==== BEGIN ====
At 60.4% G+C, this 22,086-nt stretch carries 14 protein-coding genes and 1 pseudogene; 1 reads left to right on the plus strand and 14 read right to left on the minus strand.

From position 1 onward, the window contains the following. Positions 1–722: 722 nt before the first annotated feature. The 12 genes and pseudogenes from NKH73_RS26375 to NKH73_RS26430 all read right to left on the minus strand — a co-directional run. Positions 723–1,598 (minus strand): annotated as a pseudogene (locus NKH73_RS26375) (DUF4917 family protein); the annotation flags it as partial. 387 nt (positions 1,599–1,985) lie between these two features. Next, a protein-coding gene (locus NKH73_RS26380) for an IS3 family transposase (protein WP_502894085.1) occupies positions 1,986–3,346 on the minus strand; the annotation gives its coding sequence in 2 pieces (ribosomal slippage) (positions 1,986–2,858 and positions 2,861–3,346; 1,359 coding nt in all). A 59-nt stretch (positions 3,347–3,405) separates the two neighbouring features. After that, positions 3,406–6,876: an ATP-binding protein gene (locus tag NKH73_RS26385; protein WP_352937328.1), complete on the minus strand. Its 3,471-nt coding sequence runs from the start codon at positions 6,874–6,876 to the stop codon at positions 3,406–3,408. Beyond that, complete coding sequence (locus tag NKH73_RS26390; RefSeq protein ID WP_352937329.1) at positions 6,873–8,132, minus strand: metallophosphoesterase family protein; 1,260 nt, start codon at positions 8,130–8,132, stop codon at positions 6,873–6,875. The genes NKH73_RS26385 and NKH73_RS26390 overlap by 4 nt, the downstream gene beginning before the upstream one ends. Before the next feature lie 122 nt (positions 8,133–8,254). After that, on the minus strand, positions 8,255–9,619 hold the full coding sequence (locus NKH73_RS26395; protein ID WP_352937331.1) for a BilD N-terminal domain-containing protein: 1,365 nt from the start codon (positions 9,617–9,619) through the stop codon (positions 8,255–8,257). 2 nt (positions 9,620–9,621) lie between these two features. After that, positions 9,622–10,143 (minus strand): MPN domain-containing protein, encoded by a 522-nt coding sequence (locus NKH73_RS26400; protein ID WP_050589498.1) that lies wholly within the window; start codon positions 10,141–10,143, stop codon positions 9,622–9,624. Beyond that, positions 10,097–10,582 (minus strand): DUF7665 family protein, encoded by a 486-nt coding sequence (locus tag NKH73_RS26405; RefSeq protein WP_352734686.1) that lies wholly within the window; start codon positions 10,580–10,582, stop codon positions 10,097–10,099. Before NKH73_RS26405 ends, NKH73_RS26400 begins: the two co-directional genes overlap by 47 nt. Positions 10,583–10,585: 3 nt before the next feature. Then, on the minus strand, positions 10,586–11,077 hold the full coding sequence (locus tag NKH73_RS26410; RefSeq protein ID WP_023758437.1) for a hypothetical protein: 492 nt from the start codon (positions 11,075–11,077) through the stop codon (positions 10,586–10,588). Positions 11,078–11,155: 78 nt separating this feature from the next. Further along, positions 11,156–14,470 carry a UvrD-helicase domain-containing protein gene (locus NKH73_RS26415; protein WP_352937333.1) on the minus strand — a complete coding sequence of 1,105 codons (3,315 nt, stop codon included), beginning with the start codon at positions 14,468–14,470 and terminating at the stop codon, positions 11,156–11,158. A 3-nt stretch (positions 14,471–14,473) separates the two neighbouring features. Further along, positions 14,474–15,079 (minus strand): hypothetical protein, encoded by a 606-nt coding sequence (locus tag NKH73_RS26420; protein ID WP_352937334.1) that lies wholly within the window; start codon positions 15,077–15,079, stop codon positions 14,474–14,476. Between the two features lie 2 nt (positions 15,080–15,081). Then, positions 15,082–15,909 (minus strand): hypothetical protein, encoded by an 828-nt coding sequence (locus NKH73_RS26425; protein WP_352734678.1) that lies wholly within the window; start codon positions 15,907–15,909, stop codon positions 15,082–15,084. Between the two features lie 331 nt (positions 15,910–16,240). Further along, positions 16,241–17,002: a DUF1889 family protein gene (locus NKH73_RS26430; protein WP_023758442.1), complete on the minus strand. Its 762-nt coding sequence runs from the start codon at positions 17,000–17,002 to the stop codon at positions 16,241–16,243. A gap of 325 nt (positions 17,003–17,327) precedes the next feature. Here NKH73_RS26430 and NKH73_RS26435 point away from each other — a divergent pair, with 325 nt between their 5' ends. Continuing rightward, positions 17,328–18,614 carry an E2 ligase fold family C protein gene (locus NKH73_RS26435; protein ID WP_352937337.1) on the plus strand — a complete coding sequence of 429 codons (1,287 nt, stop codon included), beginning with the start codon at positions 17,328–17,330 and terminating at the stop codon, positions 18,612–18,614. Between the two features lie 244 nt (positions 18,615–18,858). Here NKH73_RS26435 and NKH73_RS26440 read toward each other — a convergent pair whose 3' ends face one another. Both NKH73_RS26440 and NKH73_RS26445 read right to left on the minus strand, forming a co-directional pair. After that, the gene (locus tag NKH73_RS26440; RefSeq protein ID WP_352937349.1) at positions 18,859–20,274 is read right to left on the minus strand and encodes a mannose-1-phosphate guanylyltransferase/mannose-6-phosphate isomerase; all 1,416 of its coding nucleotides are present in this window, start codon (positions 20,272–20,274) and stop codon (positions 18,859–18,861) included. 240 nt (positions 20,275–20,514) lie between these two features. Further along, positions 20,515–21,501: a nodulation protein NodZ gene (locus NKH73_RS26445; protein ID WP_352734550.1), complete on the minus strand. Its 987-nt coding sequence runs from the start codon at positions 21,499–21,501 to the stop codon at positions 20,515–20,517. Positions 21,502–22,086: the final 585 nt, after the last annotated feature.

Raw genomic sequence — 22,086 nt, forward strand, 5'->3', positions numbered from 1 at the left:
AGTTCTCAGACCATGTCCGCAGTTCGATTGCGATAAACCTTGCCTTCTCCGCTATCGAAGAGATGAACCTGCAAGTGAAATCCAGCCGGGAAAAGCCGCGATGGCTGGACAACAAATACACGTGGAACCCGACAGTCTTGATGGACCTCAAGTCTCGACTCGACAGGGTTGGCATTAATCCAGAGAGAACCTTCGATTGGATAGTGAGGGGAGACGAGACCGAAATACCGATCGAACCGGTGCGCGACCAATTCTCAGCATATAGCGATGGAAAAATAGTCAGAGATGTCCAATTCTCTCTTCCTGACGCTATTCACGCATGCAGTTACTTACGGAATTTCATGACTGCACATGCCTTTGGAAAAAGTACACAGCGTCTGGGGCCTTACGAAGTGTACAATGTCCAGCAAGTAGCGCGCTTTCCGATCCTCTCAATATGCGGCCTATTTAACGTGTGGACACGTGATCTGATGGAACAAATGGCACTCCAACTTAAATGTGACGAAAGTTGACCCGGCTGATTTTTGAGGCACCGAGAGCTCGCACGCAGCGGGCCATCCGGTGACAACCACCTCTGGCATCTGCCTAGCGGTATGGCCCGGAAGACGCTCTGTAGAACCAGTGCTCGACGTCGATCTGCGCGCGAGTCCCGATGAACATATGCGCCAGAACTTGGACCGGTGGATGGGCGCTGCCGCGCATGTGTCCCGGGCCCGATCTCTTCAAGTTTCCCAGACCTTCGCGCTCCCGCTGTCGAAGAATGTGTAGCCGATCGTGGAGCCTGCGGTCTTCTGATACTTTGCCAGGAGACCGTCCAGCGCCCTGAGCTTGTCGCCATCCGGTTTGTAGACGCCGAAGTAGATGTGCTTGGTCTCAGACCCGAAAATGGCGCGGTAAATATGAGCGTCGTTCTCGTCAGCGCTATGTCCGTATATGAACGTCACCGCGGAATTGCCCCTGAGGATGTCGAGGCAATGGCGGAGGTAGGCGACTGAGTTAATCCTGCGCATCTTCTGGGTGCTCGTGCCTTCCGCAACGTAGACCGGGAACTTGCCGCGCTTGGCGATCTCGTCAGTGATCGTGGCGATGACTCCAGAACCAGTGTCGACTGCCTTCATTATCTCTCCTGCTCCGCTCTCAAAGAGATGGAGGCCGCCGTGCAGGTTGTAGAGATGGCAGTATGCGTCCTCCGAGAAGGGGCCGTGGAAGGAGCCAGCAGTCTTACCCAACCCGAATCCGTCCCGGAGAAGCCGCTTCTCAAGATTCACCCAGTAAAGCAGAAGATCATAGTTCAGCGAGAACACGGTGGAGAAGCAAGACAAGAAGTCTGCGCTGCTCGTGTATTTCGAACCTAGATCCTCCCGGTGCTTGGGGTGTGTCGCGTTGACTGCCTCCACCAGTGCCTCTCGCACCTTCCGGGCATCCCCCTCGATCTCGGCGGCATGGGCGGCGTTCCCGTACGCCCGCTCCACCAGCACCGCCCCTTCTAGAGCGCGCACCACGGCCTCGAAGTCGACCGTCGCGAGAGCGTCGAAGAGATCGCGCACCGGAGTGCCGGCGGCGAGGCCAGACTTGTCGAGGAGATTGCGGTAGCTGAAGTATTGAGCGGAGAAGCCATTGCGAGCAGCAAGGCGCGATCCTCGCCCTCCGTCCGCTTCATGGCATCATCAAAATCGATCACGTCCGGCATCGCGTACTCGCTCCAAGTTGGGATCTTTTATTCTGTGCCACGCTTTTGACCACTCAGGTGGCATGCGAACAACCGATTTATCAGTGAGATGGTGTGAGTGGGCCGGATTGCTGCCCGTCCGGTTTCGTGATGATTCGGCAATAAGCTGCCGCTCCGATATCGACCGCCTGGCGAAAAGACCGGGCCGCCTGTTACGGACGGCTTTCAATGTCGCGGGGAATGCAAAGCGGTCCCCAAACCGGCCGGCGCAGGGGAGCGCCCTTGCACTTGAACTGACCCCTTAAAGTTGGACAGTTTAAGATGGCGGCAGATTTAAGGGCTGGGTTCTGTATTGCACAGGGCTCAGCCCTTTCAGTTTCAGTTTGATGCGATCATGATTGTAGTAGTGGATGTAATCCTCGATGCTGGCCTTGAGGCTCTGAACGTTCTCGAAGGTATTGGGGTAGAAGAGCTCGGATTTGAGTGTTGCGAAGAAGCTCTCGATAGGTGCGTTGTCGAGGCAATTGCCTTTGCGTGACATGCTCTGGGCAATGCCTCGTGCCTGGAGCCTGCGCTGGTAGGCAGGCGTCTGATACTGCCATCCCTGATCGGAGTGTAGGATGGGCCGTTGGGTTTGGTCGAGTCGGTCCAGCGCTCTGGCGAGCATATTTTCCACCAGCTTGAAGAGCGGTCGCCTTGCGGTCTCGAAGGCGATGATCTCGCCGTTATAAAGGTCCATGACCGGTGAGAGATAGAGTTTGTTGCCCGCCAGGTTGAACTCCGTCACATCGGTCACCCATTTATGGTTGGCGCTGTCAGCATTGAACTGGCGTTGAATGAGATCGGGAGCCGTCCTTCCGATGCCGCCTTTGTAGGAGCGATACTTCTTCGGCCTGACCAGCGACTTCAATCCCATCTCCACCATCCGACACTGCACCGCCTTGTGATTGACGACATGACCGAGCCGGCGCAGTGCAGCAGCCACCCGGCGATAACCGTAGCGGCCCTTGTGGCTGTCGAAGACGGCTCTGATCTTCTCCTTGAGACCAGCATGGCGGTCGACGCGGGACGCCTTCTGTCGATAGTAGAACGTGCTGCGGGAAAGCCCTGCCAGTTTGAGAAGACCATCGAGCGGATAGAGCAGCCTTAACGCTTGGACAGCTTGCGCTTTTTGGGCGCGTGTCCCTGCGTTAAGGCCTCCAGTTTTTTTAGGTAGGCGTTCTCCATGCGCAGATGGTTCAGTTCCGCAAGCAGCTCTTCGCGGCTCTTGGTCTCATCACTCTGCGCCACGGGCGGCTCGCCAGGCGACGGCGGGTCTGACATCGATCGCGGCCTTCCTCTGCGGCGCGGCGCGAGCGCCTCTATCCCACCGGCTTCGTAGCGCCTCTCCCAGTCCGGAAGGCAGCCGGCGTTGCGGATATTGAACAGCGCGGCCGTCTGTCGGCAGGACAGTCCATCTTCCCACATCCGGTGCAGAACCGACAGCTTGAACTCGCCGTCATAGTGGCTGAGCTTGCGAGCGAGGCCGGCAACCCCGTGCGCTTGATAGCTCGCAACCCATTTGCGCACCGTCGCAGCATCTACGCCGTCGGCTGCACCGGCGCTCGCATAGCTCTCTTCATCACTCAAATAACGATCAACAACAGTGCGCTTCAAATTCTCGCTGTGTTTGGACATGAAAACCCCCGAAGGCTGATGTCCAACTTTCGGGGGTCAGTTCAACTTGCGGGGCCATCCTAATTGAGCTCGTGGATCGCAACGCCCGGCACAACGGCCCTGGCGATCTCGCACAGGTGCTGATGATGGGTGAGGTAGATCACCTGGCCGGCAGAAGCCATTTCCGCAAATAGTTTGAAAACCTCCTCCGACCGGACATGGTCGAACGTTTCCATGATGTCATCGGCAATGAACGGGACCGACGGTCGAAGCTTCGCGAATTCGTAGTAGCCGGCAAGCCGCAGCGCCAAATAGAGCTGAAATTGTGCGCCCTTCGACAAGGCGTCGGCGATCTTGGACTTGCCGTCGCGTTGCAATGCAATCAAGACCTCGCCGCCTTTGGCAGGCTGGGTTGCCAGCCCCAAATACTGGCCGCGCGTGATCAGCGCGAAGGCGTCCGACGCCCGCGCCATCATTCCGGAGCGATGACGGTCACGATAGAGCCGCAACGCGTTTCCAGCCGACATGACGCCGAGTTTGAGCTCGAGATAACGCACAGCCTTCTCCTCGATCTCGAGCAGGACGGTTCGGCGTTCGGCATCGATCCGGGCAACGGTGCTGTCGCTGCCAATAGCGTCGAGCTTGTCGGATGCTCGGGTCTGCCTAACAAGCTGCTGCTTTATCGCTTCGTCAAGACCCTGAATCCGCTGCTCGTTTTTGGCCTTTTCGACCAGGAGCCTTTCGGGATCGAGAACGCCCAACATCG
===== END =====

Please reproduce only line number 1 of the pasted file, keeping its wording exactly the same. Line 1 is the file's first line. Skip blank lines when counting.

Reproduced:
At 60.4% G+C, this 22,086-nt stretch carries 14 protein-coding genes and 1 pseudogene; 1 reads left to right on the plus strand and 14 read right to left on the minus strand.